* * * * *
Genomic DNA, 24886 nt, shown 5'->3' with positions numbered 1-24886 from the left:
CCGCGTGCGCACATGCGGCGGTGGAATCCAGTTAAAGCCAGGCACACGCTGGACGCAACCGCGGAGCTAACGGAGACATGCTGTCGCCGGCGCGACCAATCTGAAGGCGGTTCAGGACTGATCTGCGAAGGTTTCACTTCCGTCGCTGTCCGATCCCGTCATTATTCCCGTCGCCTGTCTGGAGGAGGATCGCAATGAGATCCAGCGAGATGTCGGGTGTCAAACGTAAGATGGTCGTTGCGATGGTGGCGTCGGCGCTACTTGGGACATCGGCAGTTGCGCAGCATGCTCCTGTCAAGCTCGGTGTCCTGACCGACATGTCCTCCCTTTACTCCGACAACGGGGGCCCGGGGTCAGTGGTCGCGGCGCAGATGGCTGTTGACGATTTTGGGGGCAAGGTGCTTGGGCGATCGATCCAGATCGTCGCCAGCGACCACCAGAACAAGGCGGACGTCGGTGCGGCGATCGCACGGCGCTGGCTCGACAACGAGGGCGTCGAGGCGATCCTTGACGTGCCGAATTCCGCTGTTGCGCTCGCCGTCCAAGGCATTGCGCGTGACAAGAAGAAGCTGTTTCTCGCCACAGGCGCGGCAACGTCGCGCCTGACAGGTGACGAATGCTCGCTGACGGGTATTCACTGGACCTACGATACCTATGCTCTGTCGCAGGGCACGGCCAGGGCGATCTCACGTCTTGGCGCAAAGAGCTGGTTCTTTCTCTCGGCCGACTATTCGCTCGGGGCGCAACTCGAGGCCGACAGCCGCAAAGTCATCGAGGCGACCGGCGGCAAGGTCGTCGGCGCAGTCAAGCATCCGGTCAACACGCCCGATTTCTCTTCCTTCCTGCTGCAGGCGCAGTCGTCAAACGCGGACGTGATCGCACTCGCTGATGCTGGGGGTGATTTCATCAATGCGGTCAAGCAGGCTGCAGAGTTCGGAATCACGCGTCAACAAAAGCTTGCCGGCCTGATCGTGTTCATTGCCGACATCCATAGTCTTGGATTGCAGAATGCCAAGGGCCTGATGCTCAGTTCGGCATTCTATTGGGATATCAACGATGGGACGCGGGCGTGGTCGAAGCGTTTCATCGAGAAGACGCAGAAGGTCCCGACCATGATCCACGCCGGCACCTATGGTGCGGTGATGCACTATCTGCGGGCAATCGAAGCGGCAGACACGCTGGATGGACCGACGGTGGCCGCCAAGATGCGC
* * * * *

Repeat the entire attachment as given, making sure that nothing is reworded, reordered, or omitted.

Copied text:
Genomic DNA, 24886 nt, shown 5'->3' with positions numbered 1-24886 from the left:
CCGCGTGCGCACATGCGGCGGTGGAATCCAGTTAAAGCCAGGCACACGCTGGACGCAACCGCGGAGCTAACGGAGACATGCTGTCGCCGGCGCGACCAATCTGAAGGCGGTTCAGGACTGATCTGCGAAGGTTTCACTTCCGTCGCTGTCCGATCCCGTCATTATTCCCGTCGCCTGTCTGGAGGAGGATCGCAATGAGATCCAGCGAGATGTCGGGTGTCAAACGTAAGATGGTCGTTGCGATGGTGGCGTCGGCGCTACTTGGGACATCGGCAGTTGCGCAGCATGCTCCTGTCAAGCTCGGTGTCCTGACCGACATGTCCTCCCTTTACTCCGACAACGGGGGCCCGGGGTCAGTGGTCGCGGCGCAGATGGCTGTTGACGATTTTGGGGGCAAGGTGCTTGGGCGATCGATCCAGATCGTCGCCAGCGACCACCAGAACAAGGCGGACGTCGGTGCGGCGATCGCACGGCGCTGGCTCGACAACGAGGGCGTCGAGGCGATCCTTGACGTGCCGAATTCCGCTGTTGCGCTCGCCGTCCAAGGCATTGCGCGTGACAAGAAGAAGCTGTTTCTCGCCACAGGCGCGGCAACGTCGCGCCTGACAGGTGACGAATGCTCGCTGACGGGTATTCACTGGACCTACGATACCTATGCTCTGTCGCAGGGCACGGCCAGGGCGATCTCACGTCTTGGCGCAAAGAGCTGGTTCTTTCTCTCGGCCGACTATTCGCTCGGGGCGCAACTCGAGGCCGACAGCCGCAAAGTCATCGAGGCGACCGGCGGCAAGGTCGTCGGCGCAGTCAAGCATCCGGTCAACACGCCCGATTTCTCTTCCTTCCTGCTGCAGGCGCAGTCGTCAAACGCGGACGTGATCGCACTCGCTGATGCTGGGGGTGATTTCATCAATGCGGTCAAGCAGGCTGCAGAGTTCGGAATCACGCGTCAACAAAAGCTTGCCGGCCTGATCGTGTTCATTGCCGACATCCATAGTCTTGGATTGCAGAATGCCAAGGGCCTGATGCTCAGTTCGGCATTCTATTGGGATATCAACGATGGGACGCGGGCGTGGTCGAAGCGTTTCATCGAGAAGACGCAGAAGGTCCCGACCATGATCCACGCCGGCACCTATGGTGCGGTGATGCACTATCTGCGGGCAATCGAAGCGGCAGACACGCTGGATGGACCGACGGTGGCCGCCAAGATGCGC